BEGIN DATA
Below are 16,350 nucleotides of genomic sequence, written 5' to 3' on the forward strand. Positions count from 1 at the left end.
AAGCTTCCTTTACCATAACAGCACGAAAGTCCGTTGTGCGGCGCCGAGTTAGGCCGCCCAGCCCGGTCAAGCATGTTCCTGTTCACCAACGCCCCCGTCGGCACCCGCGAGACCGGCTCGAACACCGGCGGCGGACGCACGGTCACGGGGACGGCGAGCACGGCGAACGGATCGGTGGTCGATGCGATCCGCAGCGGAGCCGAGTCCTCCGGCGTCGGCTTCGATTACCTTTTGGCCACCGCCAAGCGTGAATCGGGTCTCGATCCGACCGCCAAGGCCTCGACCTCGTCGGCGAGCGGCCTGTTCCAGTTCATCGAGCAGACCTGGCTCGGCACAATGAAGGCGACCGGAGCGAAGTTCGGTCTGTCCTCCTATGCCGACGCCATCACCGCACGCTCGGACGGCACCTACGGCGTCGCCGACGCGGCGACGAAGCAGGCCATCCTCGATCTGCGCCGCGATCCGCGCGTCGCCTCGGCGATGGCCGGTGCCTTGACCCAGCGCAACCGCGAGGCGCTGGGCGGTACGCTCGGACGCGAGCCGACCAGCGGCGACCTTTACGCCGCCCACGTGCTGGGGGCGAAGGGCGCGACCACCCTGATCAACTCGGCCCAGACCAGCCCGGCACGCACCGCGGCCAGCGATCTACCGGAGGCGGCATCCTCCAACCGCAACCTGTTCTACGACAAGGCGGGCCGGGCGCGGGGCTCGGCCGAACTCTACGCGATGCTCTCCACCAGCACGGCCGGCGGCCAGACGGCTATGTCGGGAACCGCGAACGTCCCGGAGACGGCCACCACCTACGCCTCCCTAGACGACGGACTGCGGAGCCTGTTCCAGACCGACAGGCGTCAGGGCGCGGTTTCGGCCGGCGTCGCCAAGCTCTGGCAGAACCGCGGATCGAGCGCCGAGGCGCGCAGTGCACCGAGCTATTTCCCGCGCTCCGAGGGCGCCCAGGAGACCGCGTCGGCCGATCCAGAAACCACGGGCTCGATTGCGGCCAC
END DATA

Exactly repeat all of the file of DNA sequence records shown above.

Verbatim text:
Below are 16,350 nucleotides of genomic sequence, written 5' to 3' on the forward strand. Positions count from 1 at the left end.
AAGCTTCCTTTACCATAACAGCACGAAAGTCCGTTGTGCGGCGCCGAGTTAGGCCGCCCAGCCCGGTCAAGCATGTTCCTGTTCACCAACGCCCCCGTCGGCACCCGCGAGACCGGCTCGAACACCGGCGGCGGACGCACGGTCACGGGGACGGCGAGCACGGCGAACGGATCGGTGGTCGATGCGATCCGCAGCGGAGCCGAGTCCTCCGGCGTCGGCTTCGATTACCTTTTGGCCACCGCCAAGCGTGAATCGGGTCTCGATCCGACCGCCAAGGCCTCGACCTCGTCGGCGAGCGGCCTGTTCCAGTTCATCGAGCAGACCTGGCTCGGCACAATGAAGGCGACCGGAGCGAAGTTCGGTCTGTCCTCCTATGCCGACGCCATCACCGCACGCTCGGACGGCACCTACGGCGTCGCCGACGCGGCGACGAAGCAGGCCATCCTCGATCTGCGCCGCGATCCGCGCGTCGCCTCGGCGATGGCCGGTGCCTTGACCCAGCGCAACCGCGAGGCGCTGGGCGGTACGCTCGGACGCGAGCCGACCAGCGGCGACCTTTACGCCGCCCACGTGCTGGGGGCGAAGGGCGCGACCACCCTGATCAACTCGGCCCAGACCAGCCCGGCACGCACCGCGGCCAGCGATCTACCGGAGGCGGCATCCTCCAACCGCAACCTGTTCTACGACAAGGCGGGCCGGGCGCGGGGCTCGGCCGAACTCTACGCGATGCTCTCCACCAGCACGGCCGGCGGCCAGACGGCTATGTCGGGAACCGCGAACGTCCCGGAGACGGCCACCACCTACGCCTCCCTAGACGACGGACTGCGGAGCCTGTTCCAGACCGACAGGCGTCAGGGCGCGGTTTCGGCCGGCGTCGCCAAGCTCTGGCAGAACCGCGGATCGAGCGCCGAGGCGCGCAGTGCACCGAGCTATTTCCCGCGCTCCGAGGGCGCCCAGGAGACCGCGTCGGCCGATCCAGAAACCACGGGCTCGATTGCGGCCAC